Service Level Agreement
Effective date: February 1, 2016
We understand that any interruption to service is too much. So we’ve set the bar high because we believe that you should be able to depend on the service you need to run your volunteers. This is why we offer an SLA to organisations that guarantees 99.95% monthly uptime. If you’ve read software SLAs before, you’ll know that they can be pretty confusing. So we made ours simple and transparent. Our SLA is based directly on our publicly available monthly uptime. All you need to know is this number.
What happens if we fail to hit our target in any given month?
If we don’t meet our 99.95% monthly uptime guarantee, we’ll refund you 5x whatever you paid us for that period of downtime.
How do we monitor “Downtime”?
We track “Downtime” by measuring the server side error rate, and by using server monitoring software to look at results from ping tests, web server tests, TCP port tests, and website tests.
What is not “Downtime”?
These are the things that won’t count as Downtime:
– Slowness with specific features such as a report.
– Issues related to external integrations or caused by third parties specific to your instance.
– Network problems external to our systems which are out of our control, such as bad routing tables between your ISP and our servers.
– Any “Planned Downtime”. (See below)
What is “Downtime”?
Downtime is based on two factors:
1. the number of minutes the service was unavailable, and
2. the percent of users that were affected.
By considering both these factors, we can be fair in assessing the overall magnitude of downtime for everyone, across the board. For every outage, we calculate Downtime by multiplying the number of outage minutes by the percent of users affected. To arrive at that month’s entire “Downtime Period,” we sum up all those numbers for the whole month.
Why are we tracking Downtime in this way?
We’re doing our best to keep things simple and transparent:
1. It’s too complicated to calculate Downtime for every individual user or group of users. Instead of adding lots of ifs, buts, and then’s in our SLA, we’re simplifying things by tying our guarantee to a single transparent monthly uptime number.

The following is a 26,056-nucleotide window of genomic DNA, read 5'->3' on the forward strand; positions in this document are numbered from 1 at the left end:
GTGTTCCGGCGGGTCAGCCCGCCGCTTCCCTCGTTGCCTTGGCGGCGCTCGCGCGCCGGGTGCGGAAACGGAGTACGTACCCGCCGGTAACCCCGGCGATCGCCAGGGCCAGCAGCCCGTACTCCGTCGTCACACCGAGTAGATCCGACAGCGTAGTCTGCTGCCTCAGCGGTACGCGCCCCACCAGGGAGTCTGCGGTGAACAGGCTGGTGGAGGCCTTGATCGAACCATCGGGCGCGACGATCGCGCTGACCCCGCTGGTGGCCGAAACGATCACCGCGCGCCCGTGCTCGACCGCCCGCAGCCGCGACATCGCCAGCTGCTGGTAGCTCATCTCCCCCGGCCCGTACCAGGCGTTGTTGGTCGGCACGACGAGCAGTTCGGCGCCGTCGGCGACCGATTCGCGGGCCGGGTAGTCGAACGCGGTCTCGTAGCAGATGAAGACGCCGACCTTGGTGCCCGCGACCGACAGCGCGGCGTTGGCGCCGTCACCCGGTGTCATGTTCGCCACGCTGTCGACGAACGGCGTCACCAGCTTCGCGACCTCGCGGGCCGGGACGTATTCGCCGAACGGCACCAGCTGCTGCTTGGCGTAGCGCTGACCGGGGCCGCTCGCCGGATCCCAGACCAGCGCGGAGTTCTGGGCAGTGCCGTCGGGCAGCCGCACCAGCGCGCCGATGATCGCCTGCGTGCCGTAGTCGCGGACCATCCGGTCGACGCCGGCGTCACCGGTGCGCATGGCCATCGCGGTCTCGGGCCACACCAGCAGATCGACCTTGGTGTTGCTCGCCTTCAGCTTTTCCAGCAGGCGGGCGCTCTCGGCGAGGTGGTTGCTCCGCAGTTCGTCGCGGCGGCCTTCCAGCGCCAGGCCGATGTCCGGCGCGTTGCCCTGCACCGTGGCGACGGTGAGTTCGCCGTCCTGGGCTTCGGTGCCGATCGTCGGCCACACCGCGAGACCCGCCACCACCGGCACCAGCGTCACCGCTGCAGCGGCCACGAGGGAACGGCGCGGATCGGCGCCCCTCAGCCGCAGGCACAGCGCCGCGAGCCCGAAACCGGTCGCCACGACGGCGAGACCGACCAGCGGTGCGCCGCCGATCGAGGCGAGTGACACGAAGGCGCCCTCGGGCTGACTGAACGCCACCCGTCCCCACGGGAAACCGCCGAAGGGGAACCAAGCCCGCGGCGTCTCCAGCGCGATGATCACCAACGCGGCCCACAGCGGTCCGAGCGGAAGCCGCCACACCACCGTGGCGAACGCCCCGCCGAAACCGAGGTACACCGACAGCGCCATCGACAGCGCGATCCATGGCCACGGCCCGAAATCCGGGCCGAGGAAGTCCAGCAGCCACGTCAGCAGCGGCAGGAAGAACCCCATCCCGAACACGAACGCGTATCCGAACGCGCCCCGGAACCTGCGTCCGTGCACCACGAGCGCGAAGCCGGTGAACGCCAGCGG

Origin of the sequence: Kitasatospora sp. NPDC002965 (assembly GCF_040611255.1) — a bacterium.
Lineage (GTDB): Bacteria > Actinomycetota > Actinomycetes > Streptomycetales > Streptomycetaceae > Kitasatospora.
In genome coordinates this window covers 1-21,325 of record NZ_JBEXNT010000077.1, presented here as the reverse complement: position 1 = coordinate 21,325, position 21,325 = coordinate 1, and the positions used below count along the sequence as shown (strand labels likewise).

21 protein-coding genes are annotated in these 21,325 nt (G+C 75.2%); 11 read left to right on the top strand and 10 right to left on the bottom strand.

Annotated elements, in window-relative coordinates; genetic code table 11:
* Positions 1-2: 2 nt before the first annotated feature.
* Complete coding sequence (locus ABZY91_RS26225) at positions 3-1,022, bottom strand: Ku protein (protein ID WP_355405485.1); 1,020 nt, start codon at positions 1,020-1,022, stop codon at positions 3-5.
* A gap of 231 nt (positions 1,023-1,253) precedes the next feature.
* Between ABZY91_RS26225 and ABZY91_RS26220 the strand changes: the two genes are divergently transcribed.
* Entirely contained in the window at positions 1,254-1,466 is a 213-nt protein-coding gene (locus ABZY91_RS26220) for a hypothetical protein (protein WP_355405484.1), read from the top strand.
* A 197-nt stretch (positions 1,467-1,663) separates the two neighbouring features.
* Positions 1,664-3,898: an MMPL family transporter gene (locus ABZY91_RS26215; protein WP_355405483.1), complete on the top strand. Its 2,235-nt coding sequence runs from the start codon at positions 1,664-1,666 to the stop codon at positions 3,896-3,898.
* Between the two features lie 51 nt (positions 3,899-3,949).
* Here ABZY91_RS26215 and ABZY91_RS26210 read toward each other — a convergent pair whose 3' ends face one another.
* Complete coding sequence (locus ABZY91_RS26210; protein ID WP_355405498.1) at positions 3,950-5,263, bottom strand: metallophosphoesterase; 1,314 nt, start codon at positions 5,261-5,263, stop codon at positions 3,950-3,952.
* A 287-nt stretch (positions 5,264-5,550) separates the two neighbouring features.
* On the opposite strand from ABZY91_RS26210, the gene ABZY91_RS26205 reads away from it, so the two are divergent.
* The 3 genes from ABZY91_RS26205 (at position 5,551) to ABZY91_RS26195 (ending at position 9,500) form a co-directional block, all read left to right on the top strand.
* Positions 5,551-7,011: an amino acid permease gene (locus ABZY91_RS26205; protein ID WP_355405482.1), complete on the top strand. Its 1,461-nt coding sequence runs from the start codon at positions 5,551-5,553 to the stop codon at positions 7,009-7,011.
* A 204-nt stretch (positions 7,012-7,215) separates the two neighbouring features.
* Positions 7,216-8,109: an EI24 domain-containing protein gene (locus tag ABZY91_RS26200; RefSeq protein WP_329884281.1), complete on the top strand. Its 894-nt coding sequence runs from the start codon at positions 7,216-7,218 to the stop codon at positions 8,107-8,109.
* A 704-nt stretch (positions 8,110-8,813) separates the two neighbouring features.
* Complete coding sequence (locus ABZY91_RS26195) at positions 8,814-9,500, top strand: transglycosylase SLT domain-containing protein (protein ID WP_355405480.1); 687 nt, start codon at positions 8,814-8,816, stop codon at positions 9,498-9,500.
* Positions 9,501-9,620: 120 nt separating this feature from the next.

2. Downtime doesn’t affect everyone at the same time or in the same way. A service of Assemble could be experiencing an outage but your team may be completely unaffected, and vice versa.
How do we calculate “Monthly Uptime”?
Monthly Uptime Percentage is simply the percent of total possible minutes the service was available to you. We subtract the Downtime minutes from the total possible minutes in a given month to calculate this. You can find our historic uptime for the entire service here.
What do we mean by “Planned Downtime”?
Once in a while, we need to perform service impacting maintenance. In these situations, we’ll give you at least 48 hours advance notice for “Planned Downtime.” We try to limit this as much as possible and there won’t be more than 20 hours of Planned Downtime in a calendar year. If it’s “Planned,” we don’t count that towards the “Downtime” mentioned earlier either.
How is “Service Credit” calculated?
Once we calculate your “Downtime” (see above), we’ll refund you 5x what you paid for the service for that amount of time. For example, if our uptime falls to 99.94% in a given month, that results in about 26 minutes of Downtime. We’ll give you service credits equivalent to 5x your organisations cost for that period of time. Service Credit can’t be exchanged for cash (monetary compensation); it is added as a credit on your account and, as always, we use any credits you have first, before charging you.
Is there a “Maximum Service Credit”?
Yes, service credits are capped at a maximum of 30 days worth of paid service for your organisation.
What’s not included in this SLA?
This SLA doesn’t include performance issues:
1. caused by factors outside of our reasonable control;
2. that resulted from any actions or inactions of you or any third party;
3. that resulted from your equipment and/or third party equipment (not within the primary control of us), or